Facebook Isn't Cool And It Doesn't Matter

| About: Facebook (FB)
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Facebook has been losing its "cool" for three years, but the stock has quadrupled while the user base has grown 45% in that time frame.

What Facebook is losing in "coolness," it is gaining in necessity.

Facebook has successfully transformed from an entertainment platform to a utility.

The stock is trading at a deep discount to its inherent growth.

We will use recent weakness to add to our position.

Shares of Facebook (NASDAQ:FB) are sinking in trading today amid news that notorious short-seller Andrew Left is short the stock. According to Left, the platform is losing relevancy. He says:

"...Facebook [is] losing share to Snapchat and overstaying its welcome in other niches. I am not saying Facebook is a bad company, [it] just will not be a $330 billion company in a year."

We have heard this argument before. We have actually heard it several times before. In 2013, we heard that FB was losing its cool among teenagers as they opted for Snapchat instead. The story repeated in 2014, with people saying FB's penetration of the young adult market decreased as the demographic shifted to Snapchat. Throughout 2015, we heard the same story in articles such as this, this, and this. Yet, despite the story of FB 'losing its cool' being around since 2013, the stock price has more than quadrupled in that time while the user base grew more than 45% from 1.11 billion to 1.62 billion.

FB Chart

We aren't saying that FB isn't losing its "cool." FB is losing its "cool" among teens and young adults simply because it is quite hard for teens and young adults to look "cool" on a platform their parents, grandparents, aunts, and uncles use. The party isn't "cool" when your mom and dad are there.

What we are saying, though, is it doesn't matter. In other words, this loss of "coolness" is not a valid reason to short the stock. The fading of "coolness" has been a trend for 3 years, but the stock has quadrupled and the user base has grown 45%. Why? Because although the platform isn't "cool" anymore, everyone still uses it. While teens and young adults are flocking to Snapchat to post their ephemeral pictures and videos (the "cool" stuff), they still remain on FB for other reasons.

FB has successfully transformed from an entertainment platform to a utility: a place where users can access the latest news stories (Trending), get reviews on services (Services), discover things to do (Places), check the scores of games (Sports Stadium), message essentially anyone on the platform if you know their name (Messenger), create and organize groups (Groups), and tap into the biggest network of social selling (Pages), among a multitude of other things. Further consolidation with attempting to make Messenger an e-commerce marketplace and creating a Yelp (NYSE:YELP) killer will only serve to boost FB's functionality and cross-generational appeal. In essence, the number of features available on FB means that it is wholly distinct from Snapchat. It doesn't need to be 'cool' to grow. It needs to be necessary. For all the reasons already listed, we argue the platform's necessity is only growing.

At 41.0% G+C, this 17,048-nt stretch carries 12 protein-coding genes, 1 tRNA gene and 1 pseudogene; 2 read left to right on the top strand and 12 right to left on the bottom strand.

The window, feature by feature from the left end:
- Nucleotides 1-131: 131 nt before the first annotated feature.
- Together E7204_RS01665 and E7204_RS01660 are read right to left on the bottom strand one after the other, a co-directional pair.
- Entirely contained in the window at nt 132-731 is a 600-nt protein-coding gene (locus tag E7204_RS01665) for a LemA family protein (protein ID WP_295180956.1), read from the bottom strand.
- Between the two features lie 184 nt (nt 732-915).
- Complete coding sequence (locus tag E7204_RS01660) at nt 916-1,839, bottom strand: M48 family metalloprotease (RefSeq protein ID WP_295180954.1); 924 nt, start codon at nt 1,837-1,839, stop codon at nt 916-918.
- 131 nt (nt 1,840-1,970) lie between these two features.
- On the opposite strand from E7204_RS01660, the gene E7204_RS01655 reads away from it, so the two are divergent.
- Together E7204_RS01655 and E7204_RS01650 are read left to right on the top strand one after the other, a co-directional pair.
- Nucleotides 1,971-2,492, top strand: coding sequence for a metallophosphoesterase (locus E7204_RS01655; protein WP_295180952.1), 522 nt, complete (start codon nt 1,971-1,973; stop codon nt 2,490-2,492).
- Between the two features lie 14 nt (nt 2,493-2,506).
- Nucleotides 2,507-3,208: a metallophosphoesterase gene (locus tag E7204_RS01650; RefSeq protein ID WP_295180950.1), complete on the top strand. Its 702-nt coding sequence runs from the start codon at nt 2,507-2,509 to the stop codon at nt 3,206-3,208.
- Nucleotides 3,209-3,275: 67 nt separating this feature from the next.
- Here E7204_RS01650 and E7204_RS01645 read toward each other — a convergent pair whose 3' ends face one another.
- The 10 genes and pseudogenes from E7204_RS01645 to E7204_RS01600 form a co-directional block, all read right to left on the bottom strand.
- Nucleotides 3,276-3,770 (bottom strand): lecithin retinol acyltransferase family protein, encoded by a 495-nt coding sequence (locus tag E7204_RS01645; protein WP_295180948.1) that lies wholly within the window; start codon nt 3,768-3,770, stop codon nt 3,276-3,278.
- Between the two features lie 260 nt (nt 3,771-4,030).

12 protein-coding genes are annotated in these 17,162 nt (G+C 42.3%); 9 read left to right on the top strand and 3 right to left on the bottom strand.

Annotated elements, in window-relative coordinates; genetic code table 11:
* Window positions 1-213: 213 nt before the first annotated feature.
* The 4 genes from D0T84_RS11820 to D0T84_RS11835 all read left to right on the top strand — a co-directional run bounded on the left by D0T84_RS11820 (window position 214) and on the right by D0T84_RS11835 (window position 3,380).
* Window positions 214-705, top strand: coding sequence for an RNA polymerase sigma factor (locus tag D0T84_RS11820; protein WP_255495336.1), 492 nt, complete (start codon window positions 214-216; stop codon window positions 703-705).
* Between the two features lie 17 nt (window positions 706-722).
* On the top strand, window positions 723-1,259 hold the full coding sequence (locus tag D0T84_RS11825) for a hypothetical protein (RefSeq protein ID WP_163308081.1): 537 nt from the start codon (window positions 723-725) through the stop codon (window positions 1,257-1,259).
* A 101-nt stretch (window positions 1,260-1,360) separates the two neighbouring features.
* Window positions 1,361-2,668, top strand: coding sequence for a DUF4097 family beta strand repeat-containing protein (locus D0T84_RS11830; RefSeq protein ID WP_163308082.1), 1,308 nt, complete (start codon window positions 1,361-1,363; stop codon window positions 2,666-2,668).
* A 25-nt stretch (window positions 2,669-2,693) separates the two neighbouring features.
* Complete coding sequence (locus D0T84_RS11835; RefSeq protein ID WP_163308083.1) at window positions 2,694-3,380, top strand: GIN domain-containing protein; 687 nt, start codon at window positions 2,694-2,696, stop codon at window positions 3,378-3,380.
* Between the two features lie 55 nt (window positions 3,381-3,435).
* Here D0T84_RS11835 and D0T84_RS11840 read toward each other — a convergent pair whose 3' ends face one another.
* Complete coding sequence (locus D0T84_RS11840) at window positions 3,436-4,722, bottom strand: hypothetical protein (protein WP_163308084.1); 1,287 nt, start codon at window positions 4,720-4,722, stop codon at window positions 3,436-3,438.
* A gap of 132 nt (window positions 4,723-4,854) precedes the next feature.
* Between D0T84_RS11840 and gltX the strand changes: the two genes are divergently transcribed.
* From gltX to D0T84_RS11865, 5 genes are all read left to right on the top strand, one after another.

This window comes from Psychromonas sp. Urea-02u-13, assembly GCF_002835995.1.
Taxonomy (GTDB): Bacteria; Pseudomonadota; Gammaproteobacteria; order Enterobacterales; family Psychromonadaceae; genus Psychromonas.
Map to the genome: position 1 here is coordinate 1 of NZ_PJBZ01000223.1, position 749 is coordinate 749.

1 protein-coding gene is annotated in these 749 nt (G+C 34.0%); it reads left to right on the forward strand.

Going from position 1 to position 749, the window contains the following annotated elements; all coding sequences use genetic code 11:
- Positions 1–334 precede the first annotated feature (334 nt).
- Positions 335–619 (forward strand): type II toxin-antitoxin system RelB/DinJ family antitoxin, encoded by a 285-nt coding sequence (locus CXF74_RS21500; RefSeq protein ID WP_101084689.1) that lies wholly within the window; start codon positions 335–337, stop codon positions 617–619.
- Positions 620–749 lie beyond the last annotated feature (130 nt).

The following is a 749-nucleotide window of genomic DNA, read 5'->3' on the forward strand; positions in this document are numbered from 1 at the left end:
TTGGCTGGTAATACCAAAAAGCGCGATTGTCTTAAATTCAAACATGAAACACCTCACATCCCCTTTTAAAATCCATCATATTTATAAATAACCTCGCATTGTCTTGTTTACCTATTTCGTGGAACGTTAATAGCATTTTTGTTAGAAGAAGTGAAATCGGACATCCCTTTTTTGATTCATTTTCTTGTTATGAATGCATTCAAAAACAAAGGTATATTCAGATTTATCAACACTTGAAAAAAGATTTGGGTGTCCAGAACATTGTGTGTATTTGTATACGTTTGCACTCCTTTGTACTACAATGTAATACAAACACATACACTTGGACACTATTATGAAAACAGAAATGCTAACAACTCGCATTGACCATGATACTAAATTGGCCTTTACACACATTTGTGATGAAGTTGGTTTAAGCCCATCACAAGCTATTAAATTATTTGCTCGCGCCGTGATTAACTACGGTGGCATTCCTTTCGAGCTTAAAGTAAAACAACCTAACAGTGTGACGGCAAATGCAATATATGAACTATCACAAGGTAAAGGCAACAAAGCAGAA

Relating the discussion back to young adults and teens, FB for them is essentially a cross between LinkedIn (LNKD) and Snapchat. To young adults, LNKD is pure business, no play, while Snapchat is all play, no business. FB is a little bit of both. It is still social media site, so not a LNKD comp, but it retains a semi-serious, semi-mature feel that is far different than the "10-seconds-and-its-gone" vibe Snapchat embodies. All three platforms are necessary, all three are unique, and all three will grow concurrently at rapid rates over the next several years.

Back to the investment thesis, we disagree with Left that the stock isn't worth $330 billion. We actually think it is worth much more. The stock is trading right around 31x operating cash flow and 45x free cash flow on an EV basis. These multiples are discounts to trailing growth which has persisted at high levels for several quarters. Operating cash flow grew 75.5% Y/Y in 1Q16, and has grown 75%+ Y/Y in each of the past 3 quarters. Meanwhile, free cash flow grew 54.5% Y/Y in 1Q16, and has grown 50%+ in each of the past 4 quarters.

It is similar story on the bottom-line. With LTM Non-GAAP EPS of $2.63, FB is trading at 43x trailing earnings. While this is not cheap in a traditional sense, it is a major discount to the company's MRQ earnings growth of 83.3%. The 43x trailing P/E multiple is also a discount to what MSFT just offered for LNKD. A takeover price of $196 per share and LTM non-GAAP EPS of $3.01 means MSFT offered 65x trailing earnings for LNKD. We think it is a strategic move at this point in time to buy FB at a discount to LNKD (53x versus 65x) given FB's stronger position, more growth potential, and less economic sensitivity.

We are adding to our FB position here despite being fully aware that FB's "coolness" has worn off. While coolness is fading, necessity is growing, and we think the world's most necessary social platform is worth much more than $330 billion.

Disclosure: I am/we are long FB, LNKD.

I wrote this article myself, and it expresses my own opinions. I am not receiving compensation for it (other than from Seeking Alpha). I have no business relationship with any company whose stock is mentioned in this article.